Last updated June 2021
The growing tempo of IoT adoption and the persistent insecurity of many devices set the stage for regulatory actions.
In 2019, lawmakers started regulating the Internet of Things, especially network and device security. This trend will grow in the months to come.
Today, the challenge lies more in understanding which regulations apply or will apply and whether or not IoT regulatory compliance is enough to provide adequate security.
This web dossier gives an overview of the leading EU and US IoT cybersecurity regulatory initiatives.
We will also examine significant guidelines and standards related to cybersecurity for IoT products.
Then, we will see how to anticipate IoT regulations and take the initiative.
As a reminder, compliance with technical regulations is, by nature, mandatory. Conformity with standards is voluntary.
Let’s jump right in.
Understanding the IoT regulations
There’s a misconception that the IoT is a largely unregulated Wild West.
While it’s true that legislators have struggled to keep up with innovation in the past, today, the IoT regulatory environment has matured.
But here is the tricky part.
Lawmakers regulating the IoT industry are facing two distinct challenges:
- Make connected devices more resilient to cyber threats and attacks (IoT cybersecurity)
- Protect the privacy of personal information (IoT privacy)
Aspects of an IoT deployment may then be subject to many different forms of oversight.
In Europe, for example, data created and transmitted via IoT devices may be subject to the General Data Privacy Regulation (GDPR - effective May 25 2018).
The infrastructure may be covered by the Network and Information Security Directive (NIS – effective May 24 2018) and the business by the EU’s Cybersecurity Act (effective June 27 2019).
Overview: Most recent regulation frameworks impacting the IoT in Europe and the United States (June 2021)
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The General Data Protection Regulation
(EU GDPR Directive 95/46/EC) effective May 25 2018, became law in the EU and the UK.
The EU Cybersecurity Act
Effective June 27 2019, and became law in the European Union and the UK.
The NIS Directive
(IoT infrastructure) became effective May 24 2018, in the EU and the UK. Each country will have to pass a law.
No comprehensive federal law regulating the collection and use of personal information yet. Specific laws:
The IoT Cybersecurity Improvement Act of 2020, signed by President Trump on December 4 2020
The bill gives NIST, the National Institute of Standards and Technology, the authority to manage IoT cybersecurity risks for devices acquired by the federal government.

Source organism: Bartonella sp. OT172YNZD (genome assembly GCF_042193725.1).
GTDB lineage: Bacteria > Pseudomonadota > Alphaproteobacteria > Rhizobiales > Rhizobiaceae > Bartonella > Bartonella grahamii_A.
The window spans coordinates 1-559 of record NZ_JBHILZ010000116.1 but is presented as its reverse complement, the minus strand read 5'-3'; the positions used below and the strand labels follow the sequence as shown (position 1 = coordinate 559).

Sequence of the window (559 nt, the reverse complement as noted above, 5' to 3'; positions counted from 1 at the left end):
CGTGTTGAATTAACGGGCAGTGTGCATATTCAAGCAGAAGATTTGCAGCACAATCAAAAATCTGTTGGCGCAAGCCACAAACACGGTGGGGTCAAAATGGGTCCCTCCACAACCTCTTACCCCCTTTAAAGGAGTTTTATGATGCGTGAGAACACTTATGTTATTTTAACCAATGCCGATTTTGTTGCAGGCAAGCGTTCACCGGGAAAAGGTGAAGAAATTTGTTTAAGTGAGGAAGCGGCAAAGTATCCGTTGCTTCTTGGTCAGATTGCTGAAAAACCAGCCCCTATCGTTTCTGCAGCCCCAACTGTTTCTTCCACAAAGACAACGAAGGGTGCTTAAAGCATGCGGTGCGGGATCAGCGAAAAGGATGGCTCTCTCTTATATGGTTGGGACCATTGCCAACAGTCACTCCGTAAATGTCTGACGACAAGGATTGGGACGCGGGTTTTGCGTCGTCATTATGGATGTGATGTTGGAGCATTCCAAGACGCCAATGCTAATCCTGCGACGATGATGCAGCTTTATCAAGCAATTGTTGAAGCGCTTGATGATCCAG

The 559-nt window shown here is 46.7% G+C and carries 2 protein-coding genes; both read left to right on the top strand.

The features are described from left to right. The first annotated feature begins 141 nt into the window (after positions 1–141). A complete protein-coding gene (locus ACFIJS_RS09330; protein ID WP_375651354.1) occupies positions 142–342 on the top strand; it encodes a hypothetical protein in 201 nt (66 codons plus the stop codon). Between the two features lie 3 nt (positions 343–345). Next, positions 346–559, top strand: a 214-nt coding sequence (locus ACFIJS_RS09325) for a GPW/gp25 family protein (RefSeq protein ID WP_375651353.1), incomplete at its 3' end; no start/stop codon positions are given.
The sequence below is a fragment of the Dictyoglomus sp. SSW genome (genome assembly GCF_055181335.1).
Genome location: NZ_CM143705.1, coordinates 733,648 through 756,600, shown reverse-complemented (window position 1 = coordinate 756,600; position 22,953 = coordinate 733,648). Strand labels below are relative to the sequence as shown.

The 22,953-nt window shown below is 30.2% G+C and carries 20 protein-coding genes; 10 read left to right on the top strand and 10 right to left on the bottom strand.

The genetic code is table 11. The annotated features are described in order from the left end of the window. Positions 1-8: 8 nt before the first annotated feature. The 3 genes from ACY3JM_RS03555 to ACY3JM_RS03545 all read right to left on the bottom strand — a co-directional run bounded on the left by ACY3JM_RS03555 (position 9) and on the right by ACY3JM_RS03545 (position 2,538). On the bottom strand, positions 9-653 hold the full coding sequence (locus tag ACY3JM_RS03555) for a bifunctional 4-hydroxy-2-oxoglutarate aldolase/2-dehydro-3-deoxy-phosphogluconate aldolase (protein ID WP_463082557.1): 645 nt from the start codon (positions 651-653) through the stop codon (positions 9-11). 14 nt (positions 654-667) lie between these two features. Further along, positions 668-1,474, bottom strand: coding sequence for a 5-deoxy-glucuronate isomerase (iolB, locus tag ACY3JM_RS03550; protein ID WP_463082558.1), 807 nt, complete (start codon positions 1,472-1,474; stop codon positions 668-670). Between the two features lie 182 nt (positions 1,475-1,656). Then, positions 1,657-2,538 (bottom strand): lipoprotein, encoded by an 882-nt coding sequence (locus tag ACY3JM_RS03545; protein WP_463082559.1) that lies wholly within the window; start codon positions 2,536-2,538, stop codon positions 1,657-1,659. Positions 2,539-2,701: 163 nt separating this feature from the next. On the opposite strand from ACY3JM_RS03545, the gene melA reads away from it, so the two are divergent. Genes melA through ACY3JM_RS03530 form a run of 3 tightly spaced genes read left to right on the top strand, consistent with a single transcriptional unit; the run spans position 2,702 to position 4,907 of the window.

The California Consumer Privacy Act
The California Privacy Rights Act
SB-1121 became effective on January 1 2020
CPRA will be enforced on July 1 2023
The California IoT cybersecurity law
SB-327 became effective on January 1 2020
The introduction of GDPR has been as a warning for businesses that aren’t prepared for future laws.
Despite having several years to prepare, when GDPR came into force, many organizations proved unready for compliance.
The same situation can happen with the new EU regulation on cybersecurity.
Let’s see what the Cybersecurity ACT is changing in Europe.
The EU Cybersecurity Act (IoT device security)
The Cybersecurity Act (Regulation (EU) 2019/881 of April 17 2019) came into force on June 27 2019, and became law in the EU and the UK.
The Act strengthens the European Union Agency for Network and Information Security (ENISA) mandate to help Member States address cybersecurity threats.
ENISA is also requested to define an EU-wide cybersecurity certification framework that the European Commission will validate.
The European Cybersecurity Certification Framework will enable the issuance of cybersecurity certificates and statements of conformity for ICT products, services, and processes. They will be recognized in all EU Member States.
Initially, manufacturers and vendors will be able to have their products and services meet the EU cybersecurity pending standards voluntarily. The certification may eventually be compulsory.
Compliant IoT devices will undoubtedly be labelled. In the long run, consumers and businesses may favour these compliant products and services.
The initial implementation of the Cybersecurity Act strengthens continent institutions. Still, the day-to-day impact will be seen when ICT manufacturers and service providers must be certified for cybersecurity compliance to sell their products.
Like GDPR, the Cybersecurity Act provides a model that other non-EU countries and territories follow when crafting legislation, so getting prepared now will be a competitive advantage for the future.
Last but not least, post-Brexit UK’s proposed IoT cybersecurity law (January 2020) is moving forward and shifting the responsibility away from consumers to secure their own devices by ensuring strong cybersecurity is built into these products by design.
Consumer smart IoT devices sold in the UK should reach a basic level of security, including:
- Unique passwords for connected devices
- A point of contact to report vulnerabilities provided by manufacturers
- A statement on the minimum period of security updates when sold
The General Data Protection Regulation (IoT privacy)
Much has been written on the General Data Protection Regulation, and its impacts are measured worldwide.
The EU GDPR (Directive 95/46/EC) establishes a harmonized framework within the European Union and the UK, the right to be forgotten, unambiguous and affirmative consent and, in particular, severe penalties for failure to comply with these rules.
As of May 25, 2018, only one set of rules is directly applicable in all the European Member States related to personal data protection.
In summary, the same law applies to 500 million people.
The NIS Directive (IoT infrastructure)
The Directive on security of network and information systems (EU 2016/1148), or NIS Directive, became applicable on May 24 2018, in the EU and the UK.
This legislative framework aims to reach a high level of cybersecurity for critical national infrastructure and essential services.